To those of you who have watched “The Deadliest Catch,” the Alaska seafood industry may seem tough and dangerous. It is. But this very important supplier of America’s seafood has also become remarkably sophisticated.
Copper River Seafoods, named for the river that produces some of the world’s most prized king salmon, is a good example. As I entered the Copper River Seafoods plant in Anchorage wearing a lab coat, hair net and beard net and after removing anything loose from my hands and stepping into a disinfectant solution, I thought, “Most hospitals I’ve been in aren’t this careful about germs.”
But cleanliness is only part of the story. Plant manager Billy Green told me and other journalists that his company can take fish from the water and deliver it to retailers (individual stores, not just central distribution warehouses) in 48 hours. And to insure that the fish will be in optimum condition when it reaches its destination, it passes through a chiller set at 31 degrees below zero to get the temperature to just above freezing.
The popularity of farmed salmon (primarily the Atlantic species) has forced the Alaska seafood industry to work hard to find ways to compete. One is obviously freshness. But even when you can’t get fresh Alaska salmon, frozen salmon is so good that only experienced seafood chefs could tell the difference in a blind taste test. Frozen king salmon fillets I tested earlier this year were as good as any salmon—fresh or frozen—I’ve ever eaten.
During my visit to Copper River Seafoods, I found out why. Within minutes after fillets are cut, they are coated with a sugar glaze that protects the flesh. Then they’re put in a room set at 33 degrees below zero, which brings the temperature of the fillets down to 18 to 20 below in two and a half hours.
Being environmentally friendly is also part of the modernized Alaska seafood industry. For example, instead of using hot water and chemicals to wash away waste, Copper River Seafoods uses cool water pumped with ozone.
When we flew to Sand Point, a fishing town on Popof Island, just off the Alaska Peninsula, we got another look at how environmentally sensitive the industry is. Alaska Department of Fish & Game Biologist Aaron Poetter showed us an escapement board that tallies the number of salmon that “escape” from being caught at the mouths of rivers and swim upstream to spawn. (Alaska salmon are born at the headwaters of rivers. When old enough, they swim out to sea, returning when it’s time to spawn.)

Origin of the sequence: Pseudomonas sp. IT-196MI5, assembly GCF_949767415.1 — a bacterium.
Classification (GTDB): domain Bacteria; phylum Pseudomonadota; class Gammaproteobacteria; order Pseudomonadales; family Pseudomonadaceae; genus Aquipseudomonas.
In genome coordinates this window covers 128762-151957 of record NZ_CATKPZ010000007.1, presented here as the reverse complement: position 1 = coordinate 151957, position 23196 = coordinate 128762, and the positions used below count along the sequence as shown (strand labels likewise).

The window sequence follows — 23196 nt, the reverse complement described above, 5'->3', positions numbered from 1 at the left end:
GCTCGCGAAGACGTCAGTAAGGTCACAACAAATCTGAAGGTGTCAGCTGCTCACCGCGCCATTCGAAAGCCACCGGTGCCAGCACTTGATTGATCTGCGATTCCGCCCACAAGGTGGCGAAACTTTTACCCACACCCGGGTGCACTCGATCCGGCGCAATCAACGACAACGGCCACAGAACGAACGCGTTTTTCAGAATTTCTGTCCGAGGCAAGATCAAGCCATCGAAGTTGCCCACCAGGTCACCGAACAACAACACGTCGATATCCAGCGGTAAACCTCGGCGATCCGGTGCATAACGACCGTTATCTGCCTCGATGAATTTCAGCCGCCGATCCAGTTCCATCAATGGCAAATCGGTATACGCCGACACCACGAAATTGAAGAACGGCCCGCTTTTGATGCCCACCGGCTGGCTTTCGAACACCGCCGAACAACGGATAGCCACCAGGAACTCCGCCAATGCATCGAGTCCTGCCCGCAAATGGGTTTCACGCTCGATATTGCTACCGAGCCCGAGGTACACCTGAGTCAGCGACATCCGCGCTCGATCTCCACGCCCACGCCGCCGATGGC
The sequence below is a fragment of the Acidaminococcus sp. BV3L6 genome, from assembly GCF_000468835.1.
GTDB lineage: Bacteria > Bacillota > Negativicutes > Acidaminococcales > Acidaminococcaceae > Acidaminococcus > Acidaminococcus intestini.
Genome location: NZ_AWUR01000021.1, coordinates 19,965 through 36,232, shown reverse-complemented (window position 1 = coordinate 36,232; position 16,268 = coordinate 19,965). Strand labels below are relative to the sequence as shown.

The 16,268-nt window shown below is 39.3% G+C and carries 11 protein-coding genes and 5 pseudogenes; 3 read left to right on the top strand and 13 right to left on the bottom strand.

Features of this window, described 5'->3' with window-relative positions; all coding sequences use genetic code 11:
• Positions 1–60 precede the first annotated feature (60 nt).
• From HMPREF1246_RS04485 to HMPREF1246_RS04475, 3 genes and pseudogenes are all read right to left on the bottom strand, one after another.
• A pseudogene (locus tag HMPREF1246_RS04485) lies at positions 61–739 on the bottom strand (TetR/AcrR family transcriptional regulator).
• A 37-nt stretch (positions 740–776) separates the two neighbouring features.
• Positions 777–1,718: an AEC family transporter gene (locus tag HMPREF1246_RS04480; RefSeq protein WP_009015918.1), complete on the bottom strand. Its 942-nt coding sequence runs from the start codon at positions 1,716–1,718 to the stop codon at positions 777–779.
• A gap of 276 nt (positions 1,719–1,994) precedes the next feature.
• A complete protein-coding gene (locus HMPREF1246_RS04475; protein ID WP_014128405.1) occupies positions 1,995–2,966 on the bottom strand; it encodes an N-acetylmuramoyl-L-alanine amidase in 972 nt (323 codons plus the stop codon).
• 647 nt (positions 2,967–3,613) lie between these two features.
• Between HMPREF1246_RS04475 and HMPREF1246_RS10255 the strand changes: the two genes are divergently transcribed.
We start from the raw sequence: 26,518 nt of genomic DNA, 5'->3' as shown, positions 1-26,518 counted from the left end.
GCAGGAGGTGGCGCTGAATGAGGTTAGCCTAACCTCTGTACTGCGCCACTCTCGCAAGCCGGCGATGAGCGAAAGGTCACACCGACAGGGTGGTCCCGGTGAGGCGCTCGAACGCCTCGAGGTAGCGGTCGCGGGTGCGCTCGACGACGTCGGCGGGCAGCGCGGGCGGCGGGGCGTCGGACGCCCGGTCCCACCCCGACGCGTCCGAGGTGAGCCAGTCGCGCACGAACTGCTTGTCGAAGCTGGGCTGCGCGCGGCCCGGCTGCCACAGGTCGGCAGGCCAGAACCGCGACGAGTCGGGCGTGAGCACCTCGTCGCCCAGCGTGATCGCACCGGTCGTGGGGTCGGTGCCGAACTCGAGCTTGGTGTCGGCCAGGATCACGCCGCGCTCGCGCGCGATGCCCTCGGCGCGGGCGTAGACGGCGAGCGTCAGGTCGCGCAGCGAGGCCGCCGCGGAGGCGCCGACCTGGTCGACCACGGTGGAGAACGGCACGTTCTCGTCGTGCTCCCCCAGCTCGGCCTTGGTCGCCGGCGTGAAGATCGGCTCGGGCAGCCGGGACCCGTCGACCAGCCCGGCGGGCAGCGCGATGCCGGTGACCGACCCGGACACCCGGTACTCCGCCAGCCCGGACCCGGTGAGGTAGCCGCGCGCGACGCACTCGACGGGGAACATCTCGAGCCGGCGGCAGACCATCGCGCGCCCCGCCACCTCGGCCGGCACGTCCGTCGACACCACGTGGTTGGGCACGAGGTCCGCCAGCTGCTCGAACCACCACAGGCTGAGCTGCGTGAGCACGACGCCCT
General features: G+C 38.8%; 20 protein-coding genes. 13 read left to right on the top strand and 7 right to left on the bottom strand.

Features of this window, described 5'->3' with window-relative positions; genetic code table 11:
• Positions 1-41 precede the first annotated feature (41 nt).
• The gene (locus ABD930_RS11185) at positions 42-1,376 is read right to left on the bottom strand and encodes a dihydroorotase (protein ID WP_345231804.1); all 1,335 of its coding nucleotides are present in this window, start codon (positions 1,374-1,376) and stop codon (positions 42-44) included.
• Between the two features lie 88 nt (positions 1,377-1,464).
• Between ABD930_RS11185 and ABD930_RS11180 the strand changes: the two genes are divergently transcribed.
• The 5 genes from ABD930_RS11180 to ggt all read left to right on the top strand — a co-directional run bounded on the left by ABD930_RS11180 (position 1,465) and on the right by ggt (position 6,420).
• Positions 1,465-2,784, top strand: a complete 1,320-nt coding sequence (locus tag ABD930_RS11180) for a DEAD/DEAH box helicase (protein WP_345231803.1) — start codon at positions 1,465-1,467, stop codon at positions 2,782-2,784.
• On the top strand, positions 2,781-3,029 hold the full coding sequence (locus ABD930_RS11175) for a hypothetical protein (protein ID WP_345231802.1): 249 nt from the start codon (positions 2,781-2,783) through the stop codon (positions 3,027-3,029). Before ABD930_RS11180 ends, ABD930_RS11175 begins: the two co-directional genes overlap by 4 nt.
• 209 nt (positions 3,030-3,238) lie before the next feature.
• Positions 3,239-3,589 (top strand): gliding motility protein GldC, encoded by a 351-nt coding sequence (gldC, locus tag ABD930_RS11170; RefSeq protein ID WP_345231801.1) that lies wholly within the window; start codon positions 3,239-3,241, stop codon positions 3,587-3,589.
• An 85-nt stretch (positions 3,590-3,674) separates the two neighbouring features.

quotas are set for how many fish should escape into each river, insuring supplies of fish for years to come. If the escaped amount exceeds the quota, another fishing area can be opened. If it falls short, fishing areas are closed to make up the difference.
We were in the first half of the fresh sockeye salmon season, which runs from May to September. Reds, as sockeye salmon are called locally because of their deep red-orange flesh, have the most pronounced flavor of all salmon, too strong for some who have only experienced mild farmed Atlantic salmon. But that robust flavor means sockeye can handle strong seasoning from chilies and spices like garlic, cumin or the Chinese five-spice powder in the recipe below, as well as the smoke and char from grilling.
Asian-Spiced Salmon with Braised Bok Choy
- 4 tablespoons peanut oil
- Four 6-ounce salmon fillets, pin bones removed
- 2 tablespoons Chinese five-spice powder
- 4 cloves garlic
- 1 1/2 pounds bok choy, 2 medium stalks
- Salt and freshly ground black pepper
- 3/4 cup chicken stock
1)Put 2 tablespoons of the oil in a heavy skillet large enough to hold all the fillets in one layer without crowding. Put the skillet over medium-high heat. Rub the fillets with the five-spice powder. Put the salmon in the skillet, skin side down, cover, and cook for 3 minutes. Turn the fillets over and cook for 3 minutes. Turn off the heat and let the salmon keep warm in the skillet.
2)While the salmon cooks, fill the sink with cold water. Put the remaining 2 tablespoons of oil in a large deep skillet, Dutch oven, or wok over medium-low heat. Peel the garlic. Drop the garlic down the chute of a food processor with the motor running. Scrape the garlic into the skillet and cook for 1 to 2 minutes, stirring once or twice to prevent burning.
3)While the garlic cooks, cut 1 inch from the bottoms of the bok choy and cut off any damaged tops from the leaves. Cut the leafy top half of the bok choy crosswise into 2-inch wide strips and the thicker bottom half into 1-inch wide strips. Wash briefly, but vigorously, in the sink and add to the skillet, without draining. Season with salt and pepper to taste, add the chicken stock, and stir. Raise the heat to high, cover, and cook for 4 to 5 minutes until the thickest part of the stems are just tender.
4)Put each salmon fillet in the center of a large soup plate with the bok choy on both sides. Spoon the cooking broth from the bok choy over the top of the bok choy.